A Columbia University graduate student died and another man was injured after Monday’s stabbing in upper Manhattan Thursday night, police and college officials said.
The student, David Gehry, was walking a few blocks from the Morningside Heights campus just before 11 p.m. when he was stabbed in the stomach. He was pronounced dead after he was taken to a hospital in the area.
Police arrested a 25-year-old man in connection with the attack and said on Friday morning that the charges were still pending. His name was not released Friday morning, but police said he was found inside Central Park and that he was threatening a third man with a knife.
In a letter sent out on campus on Friday morning, University President Lee C. Bollinger identified Mr. Jerry, 30, as a student in the College of Engineering and Applied Sciences and expressed his grief over his passing.
Mr Bollinger wrote: “This news is indescribably sad and deeply shocking, as it happened just steps away from our campus.” “On behalf of the entire Columbia community, I send my deepest condolences to David’s family.”
Mr. Jerry Ph.D. The computer science candidate who was expected to graduate in May began working as a research assistant in Colombia around 2016, after studying at schools in Italy and Chicago, according to his personal website. He played football competitively for over two decades and also received training in classical piano.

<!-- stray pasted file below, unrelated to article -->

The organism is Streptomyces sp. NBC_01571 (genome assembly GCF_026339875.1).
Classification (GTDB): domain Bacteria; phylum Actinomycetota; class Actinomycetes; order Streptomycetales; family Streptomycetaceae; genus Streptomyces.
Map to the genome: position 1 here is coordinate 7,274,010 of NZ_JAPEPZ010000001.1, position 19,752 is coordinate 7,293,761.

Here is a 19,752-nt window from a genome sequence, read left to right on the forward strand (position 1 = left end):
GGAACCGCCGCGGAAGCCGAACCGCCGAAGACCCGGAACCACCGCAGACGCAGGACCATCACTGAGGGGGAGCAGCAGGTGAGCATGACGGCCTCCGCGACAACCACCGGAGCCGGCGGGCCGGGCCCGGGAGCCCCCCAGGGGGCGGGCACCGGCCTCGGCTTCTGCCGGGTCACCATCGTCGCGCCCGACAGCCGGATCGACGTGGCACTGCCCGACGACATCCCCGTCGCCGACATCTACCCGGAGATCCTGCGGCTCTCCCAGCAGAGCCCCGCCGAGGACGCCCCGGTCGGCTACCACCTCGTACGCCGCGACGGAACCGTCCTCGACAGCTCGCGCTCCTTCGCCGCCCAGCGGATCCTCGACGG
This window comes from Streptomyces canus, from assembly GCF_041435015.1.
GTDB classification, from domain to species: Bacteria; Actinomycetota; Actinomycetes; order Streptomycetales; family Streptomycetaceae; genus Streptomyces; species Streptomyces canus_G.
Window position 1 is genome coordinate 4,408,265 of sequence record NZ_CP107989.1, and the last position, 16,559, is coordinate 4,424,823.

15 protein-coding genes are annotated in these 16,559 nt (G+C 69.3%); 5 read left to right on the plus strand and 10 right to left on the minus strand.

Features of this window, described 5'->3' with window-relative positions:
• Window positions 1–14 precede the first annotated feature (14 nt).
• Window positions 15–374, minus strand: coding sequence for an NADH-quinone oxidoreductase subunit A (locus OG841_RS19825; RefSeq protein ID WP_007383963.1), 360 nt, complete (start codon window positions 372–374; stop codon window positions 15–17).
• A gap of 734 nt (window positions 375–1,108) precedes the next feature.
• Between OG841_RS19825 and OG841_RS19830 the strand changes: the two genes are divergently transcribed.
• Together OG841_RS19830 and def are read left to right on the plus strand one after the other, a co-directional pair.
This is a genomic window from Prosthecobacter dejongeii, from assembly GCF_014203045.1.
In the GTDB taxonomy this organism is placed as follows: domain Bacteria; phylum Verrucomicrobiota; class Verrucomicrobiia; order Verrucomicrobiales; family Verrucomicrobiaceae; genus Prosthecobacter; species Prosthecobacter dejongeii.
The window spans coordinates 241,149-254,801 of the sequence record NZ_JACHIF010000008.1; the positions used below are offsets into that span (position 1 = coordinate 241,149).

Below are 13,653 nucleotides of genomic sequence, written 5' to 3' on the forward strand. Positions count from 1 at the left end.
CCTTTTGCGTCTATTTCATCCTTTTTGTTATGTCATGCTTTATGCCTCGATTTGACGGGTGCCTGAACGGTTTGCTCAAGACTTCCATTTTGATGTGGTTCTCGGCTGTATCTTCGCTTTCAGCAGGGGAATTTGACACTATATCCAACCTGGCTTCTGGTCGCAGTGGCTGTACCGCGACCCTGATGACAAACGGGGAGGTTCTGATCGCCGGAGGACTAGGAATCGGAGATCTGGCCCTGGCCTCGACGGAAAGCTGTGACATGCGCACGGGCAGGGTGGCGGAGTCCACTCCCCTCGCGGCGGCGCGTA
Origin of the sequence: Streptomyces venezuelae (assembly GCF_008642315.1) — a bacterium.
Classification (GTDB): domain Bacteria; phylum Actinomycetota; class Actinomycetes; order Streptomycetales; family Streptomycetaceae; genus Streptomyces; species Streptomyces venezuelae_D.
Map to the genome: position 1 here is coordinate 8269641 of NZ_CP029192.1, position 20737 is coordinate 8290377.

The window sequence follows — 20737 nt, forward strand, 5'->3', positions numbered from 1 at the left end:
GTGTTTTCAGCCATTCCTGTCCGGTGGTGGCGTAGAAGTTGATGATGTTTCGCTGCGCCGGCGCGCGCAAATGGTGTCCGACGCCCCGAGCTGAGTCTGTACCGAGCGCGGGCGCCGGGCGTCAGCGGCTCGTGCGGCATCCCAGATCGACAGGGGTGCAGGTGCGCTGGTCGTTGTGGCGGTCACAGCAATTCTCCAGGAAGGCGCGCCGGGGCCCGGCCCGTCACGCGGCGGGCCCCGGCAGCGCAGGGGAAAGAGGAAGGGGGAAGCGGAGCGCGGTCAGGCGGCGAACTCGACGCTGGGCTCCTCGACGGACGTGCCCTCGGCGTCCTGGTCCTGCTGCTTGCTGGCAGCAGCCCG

in a Statement on TwitterManhattan borough chief Jill Brewer noted the physical proximity between the street where Mr. Jerry was attacked and the Morningside park section several blocks away where an 18-year-old student at Barnard College was stabbed two years ago.
Student Tessa Majors has died after three teens attacked her in an armed robbery. Her death shocked students on the adjacent two campuses and residents of the neighbourhood.
Ms Brewer said she was “deeply saddened” by the death of Mr. Jerry, “who took his life from us so soon”.
“David, as I understand it, came to us from Italy,” she wrote. “His students successfully nominated him for the Teaching Award. Fellow students, department. And the university and family must be destroyed in his tragic death. I share in that grief and devastation.”
Police said the other man who was stabbed on Thursday night was a tourist from Italy and was expected to survive. The man, 27, who was spending his first day in New York, was stabbed in the torso far from the initial attack near the northwest entrance to Central Park.
The separate attacks, which police said they believed were unprovoked, rattled the neighborhood Friday morning.
Haswanth Venkatavejian, a student at Columbia University who lives across the street from where Mr. Jerry was stabbed, said Friday morning that he walked near the site of the attack about half an hour before it happened.
“I don’t know what would have happened if I had been here later,” Mr. Venkatavejian, 22, said, adding that he hoped incidents such as stabbing would not happen near the campus.
Nicole Alexander, a resident of Morningside Heights, said she was walking at the intersection where Mr. Jerry was stabbed while traveling to work. She was not aware of his death, but said she had long been concerned about the area.
Ms. Alexander, 51, said: “There’s always a lot going on here. When I get home, I stay inside, because I know how it is.”